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In Focus: Nikita Star Maggie Q Embraces Her Inner Femme Fatale

Among Maggie Q's three tattoos is a large, ornately drawn Phoenix rising. It covers most of her left hip, and stands on proud, leggy display in the advertisments for Nikita, The CW's high-octane continuation of the 1990 French thriller-turned-basic cable series about a beautiful assassin in the employ of a sinister organization.

Denise Martin

Among Maggie Q's three tattoos is a large, ornately drawn Phoenix rising. It covers most of her left hip, and stands on proud, leggy display in the advertisments for Nikita, The CW's high-octane continuation of the 1990 French thriller-turned-basic cable series about a beautiful assassin in the employ of a sinister organization.

A bonafide star in Asian cinema, and hand-picked years ago by Jackie Chan to train as one of Hong Kong's budding action heroes, Q has the seductive self-assurance of Angelina Jolie. During the series premiere of Nikita (airing Thursday at 9/8c), she takes down villains poolside, and later in a sleek silver cocktail dress, always with steely-yet-sultry resolve. But Q says such confidence has been hard-won. She ordered up the tattoo of the immortal bird after years of toiling in uncertainty.

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"Acting wasn't the plan. It absolutely wasn't in the plan," she told TVGuide.com just moments after wrapping a Nikita news conference in July. Dressed in a tiny, tan zip-up one-piece, and wearing little make-up, Q relaxed in her bar chair at the Beverly Hilton, marveling at all the seat-of-her-pants decisions that led to a starring role in primetime.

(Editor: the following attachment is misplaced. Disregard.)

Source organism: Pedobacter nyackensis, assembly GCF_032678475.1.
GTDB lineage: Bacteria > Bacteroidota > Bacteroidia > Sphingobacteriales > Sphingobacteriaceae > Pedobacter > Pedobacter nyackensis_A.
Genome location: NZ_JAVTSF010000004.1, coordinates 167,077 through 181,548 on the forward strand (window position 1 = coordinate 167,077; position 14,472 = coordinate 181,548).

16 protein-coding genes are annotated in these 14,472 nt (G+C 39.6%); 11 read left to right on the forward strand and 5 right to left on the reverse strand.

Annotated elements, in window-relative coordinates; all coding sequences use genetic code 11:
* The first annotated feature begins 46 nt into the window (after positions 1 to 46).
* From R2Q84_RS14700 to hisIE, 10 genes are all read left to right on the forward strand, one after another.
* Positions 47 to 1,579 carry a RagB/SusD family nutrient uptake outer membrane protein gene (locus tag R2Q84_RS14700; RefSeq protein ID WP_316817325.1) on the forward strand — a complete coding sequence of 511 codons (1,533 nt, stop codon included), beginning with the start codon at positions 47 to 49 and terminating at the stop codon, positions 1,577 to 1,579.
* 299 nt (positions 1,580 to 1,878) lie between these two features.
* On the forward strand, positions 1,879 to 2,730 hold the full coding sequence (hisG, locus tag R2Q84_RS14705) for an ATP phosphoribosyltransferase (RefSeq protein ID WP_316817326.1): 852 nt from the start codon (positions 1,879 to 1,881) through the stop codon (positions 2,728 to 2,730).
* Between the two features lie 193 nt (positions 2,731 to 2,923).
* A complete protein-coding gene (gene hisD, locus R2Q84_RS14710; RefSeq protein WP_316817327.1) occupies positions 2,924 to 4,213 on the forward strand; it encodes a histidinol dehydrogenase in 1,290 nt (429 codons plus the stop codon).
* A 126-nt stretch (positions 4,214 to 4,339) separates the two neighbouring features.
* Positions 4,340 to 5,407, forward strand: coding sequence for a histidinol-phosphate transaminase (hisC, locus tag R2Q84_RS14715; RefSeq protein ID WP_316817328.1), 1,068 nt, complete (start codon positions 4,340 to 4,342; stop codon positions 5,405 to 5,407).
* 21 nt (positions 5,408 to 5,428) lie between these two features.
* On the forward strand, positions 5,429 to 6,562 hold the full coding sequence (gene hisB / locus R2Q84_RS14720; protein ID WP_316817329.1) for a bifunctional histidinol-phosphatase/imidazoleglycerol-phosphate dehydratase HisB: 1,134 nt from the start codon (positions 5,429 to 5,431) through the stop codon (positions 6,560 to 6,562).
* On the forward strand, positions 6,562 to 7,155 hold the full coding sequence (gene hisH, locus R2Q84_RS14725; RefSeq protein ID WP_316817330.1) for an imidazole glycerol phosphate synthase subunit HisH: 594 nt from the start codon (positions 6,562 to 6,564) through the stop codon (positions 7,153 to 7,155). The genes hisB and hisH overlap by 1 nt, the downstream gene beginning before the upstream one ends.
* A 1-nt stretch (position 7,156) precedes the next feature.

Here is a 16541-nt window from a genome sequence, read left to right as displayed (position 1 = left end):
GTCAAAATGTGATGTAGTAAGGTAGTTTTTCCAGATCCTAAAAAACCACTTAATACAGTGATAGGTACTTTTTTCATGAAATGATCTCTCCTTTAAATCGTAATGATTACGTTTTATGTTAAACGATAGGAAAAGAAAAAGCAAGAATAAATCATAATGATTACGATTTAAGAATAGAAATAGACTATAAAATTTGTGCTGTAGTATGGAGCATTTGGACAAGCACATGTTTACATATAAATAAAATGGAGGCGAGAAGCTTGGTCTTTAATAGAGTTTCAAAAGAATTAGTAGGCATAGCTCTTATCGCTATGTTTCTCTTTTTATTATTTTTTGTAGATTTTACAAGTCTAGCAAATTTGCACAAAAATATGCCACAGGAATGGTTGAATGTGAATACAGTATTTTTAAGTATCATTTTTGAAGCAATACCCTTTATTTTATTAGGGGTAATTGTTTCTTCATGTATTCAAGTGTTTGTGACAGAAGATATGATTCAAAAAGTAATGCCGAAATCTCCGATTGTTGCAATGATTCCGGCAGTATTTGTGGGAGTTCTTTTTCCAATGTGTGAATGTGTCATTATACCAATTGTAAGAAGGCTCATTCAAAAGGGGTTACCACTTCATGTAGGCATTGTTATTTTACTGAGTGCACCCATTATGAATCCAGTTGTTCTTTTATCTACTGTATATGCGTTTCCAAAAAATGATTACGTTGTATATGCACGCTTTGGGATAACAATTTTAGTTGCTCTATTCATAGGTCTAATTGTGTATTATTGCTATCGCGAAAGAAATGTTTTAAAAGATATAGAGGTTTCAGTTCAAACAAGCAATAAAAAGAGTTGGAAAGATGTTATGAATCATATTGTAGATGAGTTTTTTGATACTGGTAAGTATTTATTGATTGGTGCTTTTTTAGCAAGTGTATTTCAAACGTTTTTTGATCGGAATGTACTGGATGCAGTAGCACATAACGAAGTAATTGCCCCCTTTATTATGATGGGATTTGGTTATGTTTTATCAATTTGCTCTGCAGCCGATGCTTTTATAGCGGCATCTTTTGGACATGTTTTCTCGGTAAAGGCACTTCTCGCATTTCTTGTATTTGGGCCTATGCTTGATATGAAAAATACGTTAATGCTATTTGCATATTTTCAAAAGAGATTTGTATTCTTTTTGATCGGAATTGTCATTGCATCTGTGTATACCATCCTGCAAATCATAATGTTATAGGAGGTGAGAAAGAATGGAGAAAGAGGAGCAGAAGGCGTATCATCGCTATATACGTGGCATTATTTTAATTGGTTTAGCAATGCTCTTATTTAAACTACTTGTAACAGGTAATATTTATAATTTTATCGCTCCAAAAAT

"When I got to Hollywood, I was 26. I feel like I came here when I was an adult," she said. Action film fans might her remember her first significant U.S. roles in Live Free or Die Hard and Mission: Impossible III, where she blew up a fabulous lamborghini.  "I did naughty things when I lived in Asia. I partied a lot, I went out — those were like my college years, and I got it all out of my system. When I got to America, it was like, 'I'm ready to work. Let's do this. I'm done with all that.'"

Q (nee Margaret Denise Quigley) grew up in Honolulu, the youngest of five kids to an American soldier and Vietnamese mother. After high school, she contemplated studying journalism and veterinary medicine before opting to join a friend on a money-making modeling gambit in Tokyo, first to help pay for school. Two months later, she was restless in Hawaii and intrigued by the challenge of making it abroad.

"I thought, 'I can't do this anymore. I can't stay here. I can't be an island anymore. There's a whole world out there that I haven't seen," she says. But things became difficult quickly when she next sought work in Taiwan. "They hated me," Q says. At the time, "all they wanted was blonde hair and blue eyes... I was rejected by everyone." Scared, determined and not wanting to go home a failure, Q moved to Hong Kong with 20 dollars to spare. The night she arrived, she met her future manager (who still works with her today), and eventually began booking TV and film roles.

"I'll be honest, acting was just a paycheck until my third movie," Q says. "I didn't know a soul. There were language barriers. There were cultural barriers — and let me tell you, they were not in love with my outspokenness in Asia. 'That Maggie, she's so Western!' I believed I was working hard enough to speak my mind. I also know when to shut up."